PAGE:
Glycans 20a25a, immobilized on microarrays, were screened for antibody recognition with samples from C. difficile patients (stools for IgA and serum for IgG). IgA and IgG antibodies specific to all glycan antigens were present in most fecal samples and sera, respectively, of both patients and control groups. Reconvalescent patients showed highly variable antibody levels and statistically higher IgG levels. Pentasaccharide 25a was conjugated to CRM197 (non-toxic mutant of diphtheria toxin) and the resulting glycoconjugate 25b was injected in mice, inducing Ig class switching, affinity maturation and producing self-specific antibodies, without eliciting antibodies against two control oligosaccharides (C. difficile PS-II hexasaccharide and Leishmania lipophosphoglycan capping tetrasaccharide). Interestingly, antibodies raised by glycoconjugate 25b also recognized trisaccharide 22a and disaccharide α-Rha-(1→3)-Glc 21a, which was identified as the minimal epitope. Indeed, α-Rha-(1→3)-Glc disaccharide-CRM197 conjugate 21b was able to induce antibodies recognizing the C. difficile PS-I pentasaccharide 25a. In a following work [30], a multivalent presentation of disaccharide 21a on an oligo(amidoamine) synthetic scaffold [31] was shown to be highly antigenic. In particular, a pentavalent presentation of the disaccharide 31 (Figure 3), built on the oligo(amidoamine) backbone and displaying a T-cell epitope (amino acids 366–383 of the CRM197 protein) showed increased antigenicity compared with monovalent 21b, eliciting antibodies against pentasaccharide 25a. A detailed investigation of the glycan-antibody binding was conducted with a combination of different techniques like glycan microarray, surface plasmon resonance, interaction map, saturation transfer difference (STD)-NMR and isothermal titration calorimetry (ITC). It was demonstrated that the mAbs mainly interacted with the terminal rhamnose and the adjacent glucose of the disaccharide 21a and that in pentasaccharide 25a the linkage connecting the two disaccharides is not directly engaged in antibody binding, although the affinity (KD) increases from micromolar for disaccharide 21a to nanomolar for pentasaccharide 25a. Both glycoconjugates 21b and 25b are currently in preclinical evaluation as novel vaccine candidates against C. difficile.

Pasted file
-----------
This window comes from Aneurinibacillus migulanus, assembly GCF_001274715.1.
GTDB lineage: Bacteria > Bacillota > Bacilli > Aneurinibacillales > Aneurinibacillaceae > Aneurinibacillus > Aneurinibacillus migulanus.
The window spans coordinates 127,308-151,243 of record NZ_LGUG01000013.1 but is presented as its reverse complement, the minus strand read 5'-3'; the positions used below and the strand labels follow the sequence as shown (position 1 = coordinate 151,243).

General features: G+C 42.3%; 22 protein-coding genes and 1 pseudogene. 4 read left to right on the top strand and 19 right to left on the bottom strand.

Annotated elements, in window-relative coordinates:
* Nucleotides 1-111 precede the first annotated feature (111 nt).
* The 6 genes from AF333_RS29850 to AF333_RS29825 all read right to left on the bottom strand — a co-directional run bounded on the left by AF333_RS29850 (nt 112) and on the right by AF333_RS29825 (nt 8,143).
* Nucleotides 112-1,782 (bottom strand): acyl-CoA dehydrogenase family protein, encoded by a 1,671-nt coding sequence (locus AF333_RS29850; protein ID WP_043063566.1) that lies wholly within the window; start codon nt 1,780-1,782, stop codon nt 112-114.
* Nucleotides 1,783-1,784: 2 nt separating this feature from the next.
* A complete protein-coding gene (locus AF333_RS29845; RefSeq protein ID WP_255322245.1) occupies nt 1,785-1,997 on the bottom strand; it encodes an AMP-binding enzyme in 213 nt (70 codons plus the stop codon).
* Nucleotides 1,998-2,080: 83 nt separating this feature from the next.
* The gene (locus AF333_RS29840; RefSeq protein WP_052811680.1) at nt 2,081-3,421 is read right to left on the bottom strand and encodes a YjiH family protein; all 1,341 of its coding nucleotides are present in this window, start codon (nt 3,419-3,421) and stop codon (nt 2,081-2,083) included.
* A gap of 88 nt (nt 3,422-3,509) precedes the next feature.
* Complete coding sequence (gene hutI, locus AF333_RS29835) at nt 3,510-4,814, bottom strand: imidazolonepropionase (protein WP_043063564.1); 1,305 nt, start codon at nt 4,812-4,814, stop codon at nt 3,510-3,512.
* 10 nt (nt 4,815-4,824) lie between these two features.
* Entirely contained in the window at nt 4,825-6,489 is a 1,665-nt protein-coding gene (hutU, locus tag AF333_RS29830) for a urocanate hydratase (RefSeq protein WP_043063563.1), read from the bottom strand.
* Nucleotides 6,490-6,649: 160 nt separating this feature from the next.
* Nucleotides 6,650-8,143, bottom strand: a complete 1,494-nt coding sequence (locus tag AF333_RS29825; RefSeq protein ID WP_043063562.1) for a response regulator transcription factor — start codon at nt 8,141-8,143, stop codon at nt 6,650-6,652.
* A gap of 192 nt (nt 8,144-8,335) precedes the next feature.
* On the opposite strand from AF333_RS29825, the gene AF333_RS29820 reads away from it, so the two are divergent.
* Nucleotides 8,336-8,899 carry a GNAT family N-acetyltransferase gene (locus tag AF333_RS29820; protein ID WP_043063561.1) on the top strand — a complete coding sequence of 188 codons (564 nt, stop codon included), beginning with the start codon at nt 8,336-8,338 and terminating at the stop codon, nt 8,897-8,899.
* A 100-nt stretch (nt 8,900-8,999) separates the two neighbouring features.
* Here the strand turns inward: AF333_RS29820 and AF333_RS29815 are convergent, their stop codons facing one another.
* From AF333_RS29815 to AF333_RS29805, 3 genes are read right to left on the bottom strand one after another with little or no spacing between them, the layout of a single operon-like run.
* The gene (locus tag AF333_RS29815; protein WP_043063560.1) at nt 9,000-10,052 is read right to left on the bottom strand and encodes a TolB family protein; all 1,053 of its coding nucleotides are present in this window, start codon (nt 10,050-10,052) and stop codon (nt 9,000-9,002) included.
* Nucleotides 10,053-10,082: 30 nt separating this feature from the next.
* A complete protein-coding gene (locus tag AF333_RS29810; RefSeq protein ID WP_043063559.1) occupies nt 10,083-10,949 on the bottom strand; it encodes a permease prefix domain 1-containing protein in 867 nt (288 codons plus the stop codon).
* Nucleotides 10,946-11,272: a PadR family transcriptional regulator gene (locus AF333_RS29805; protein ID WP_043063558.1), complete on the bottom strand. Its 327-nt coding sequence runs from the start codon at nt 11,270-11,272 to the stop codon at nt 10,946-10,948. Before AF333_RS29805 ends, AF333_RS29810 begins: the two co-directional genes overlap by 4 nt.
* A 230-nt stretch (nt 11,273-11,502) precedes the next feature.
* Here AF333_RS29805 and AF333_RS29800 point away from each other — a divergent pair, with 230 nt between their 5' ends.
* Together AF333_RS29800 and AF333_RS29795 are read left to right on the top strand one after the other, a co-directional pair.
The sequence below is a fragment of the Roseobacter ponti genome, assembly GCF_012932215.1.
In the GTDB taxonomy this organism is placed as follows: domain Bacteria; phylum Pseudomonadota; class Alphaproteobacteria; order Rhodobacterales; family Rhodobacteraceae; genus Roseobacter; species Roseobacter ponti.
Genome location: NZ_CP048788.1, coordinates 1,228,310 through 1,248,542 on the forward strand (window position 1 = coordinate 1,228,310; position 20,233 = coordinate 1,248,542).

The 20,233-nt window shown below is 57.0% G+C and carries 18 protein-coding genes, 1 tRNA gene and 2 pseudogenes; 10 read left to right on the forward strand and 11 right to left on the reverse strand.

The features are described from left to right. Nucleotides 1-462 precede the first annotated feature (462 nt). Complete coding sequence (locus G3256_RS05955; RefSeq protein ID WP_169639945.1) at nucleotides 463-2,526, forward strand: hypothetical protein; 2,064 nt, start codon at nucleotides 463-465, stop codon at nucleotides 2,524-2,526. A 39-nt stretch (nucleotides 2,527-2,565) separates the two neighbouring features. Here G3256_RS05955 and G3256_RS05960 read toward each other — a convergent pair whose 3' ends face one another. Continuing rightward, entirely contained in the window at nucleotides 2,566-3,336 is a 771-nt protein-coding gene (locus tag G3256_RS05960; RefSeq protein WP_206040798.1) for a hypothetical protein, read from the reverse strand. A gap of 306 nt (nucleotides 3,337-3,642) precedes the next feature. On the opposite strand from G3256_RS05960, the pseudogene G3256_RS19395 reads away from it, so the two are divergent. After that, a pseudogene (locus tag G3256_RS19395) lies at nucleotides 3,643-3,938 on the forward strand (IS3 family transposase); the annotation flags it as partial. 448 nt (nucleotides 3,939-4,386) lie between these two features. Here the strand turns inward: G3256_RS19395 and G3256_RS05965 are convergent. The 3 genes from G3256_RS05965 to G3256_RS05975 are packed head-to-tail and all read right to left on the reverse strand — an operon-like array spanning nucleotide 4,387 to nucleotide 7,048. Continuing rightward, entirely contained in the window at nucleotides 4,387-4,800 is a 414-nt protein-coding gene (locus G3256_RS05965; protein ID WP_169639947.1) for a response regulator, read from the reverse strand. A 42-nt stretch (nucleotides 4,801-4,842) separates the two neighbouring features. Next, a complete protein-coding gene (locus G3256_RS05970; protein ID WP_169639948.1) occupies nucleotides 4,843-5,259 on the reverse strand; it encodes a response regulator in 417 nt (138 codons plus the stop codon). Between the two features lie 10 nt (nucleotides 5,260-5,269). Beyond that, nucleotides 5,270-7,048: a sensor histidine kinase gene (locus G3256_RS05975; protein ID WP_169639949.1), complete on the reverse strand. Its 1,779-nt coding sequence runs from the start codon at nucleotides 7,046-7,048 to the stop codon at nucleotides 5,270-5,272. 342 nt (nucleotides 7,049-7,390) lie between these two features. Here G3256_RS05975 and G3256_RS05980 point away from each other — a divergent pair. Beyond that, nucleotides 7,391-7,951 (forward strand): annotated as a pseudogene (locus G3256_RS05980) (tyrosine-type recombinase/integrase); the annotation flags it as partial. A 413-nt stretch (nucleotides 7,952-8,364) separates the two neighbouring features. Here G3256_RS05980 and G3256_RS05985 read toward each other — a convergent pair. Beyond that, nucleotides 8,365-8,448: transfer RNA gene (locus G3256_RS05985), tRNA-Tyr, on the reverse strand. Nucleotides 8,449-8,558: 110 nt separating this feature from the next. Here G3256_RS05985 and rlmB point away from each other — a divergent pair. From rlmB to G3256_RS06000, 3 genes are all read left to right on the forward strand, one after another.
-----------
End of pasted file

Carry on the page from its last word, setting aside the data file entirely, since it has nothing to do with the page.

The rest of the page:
3.2. PS-II-Clostridium difficile

The chemical synthesis of the hexasaccharide repeating unit (Figure 4) of PS-II cell wall polysaccharide of C. difficile ribotype 027, one of the most virulent strains, with two similar synthetic strategies, was reported simultaneously by two groups in 2011 [32,33].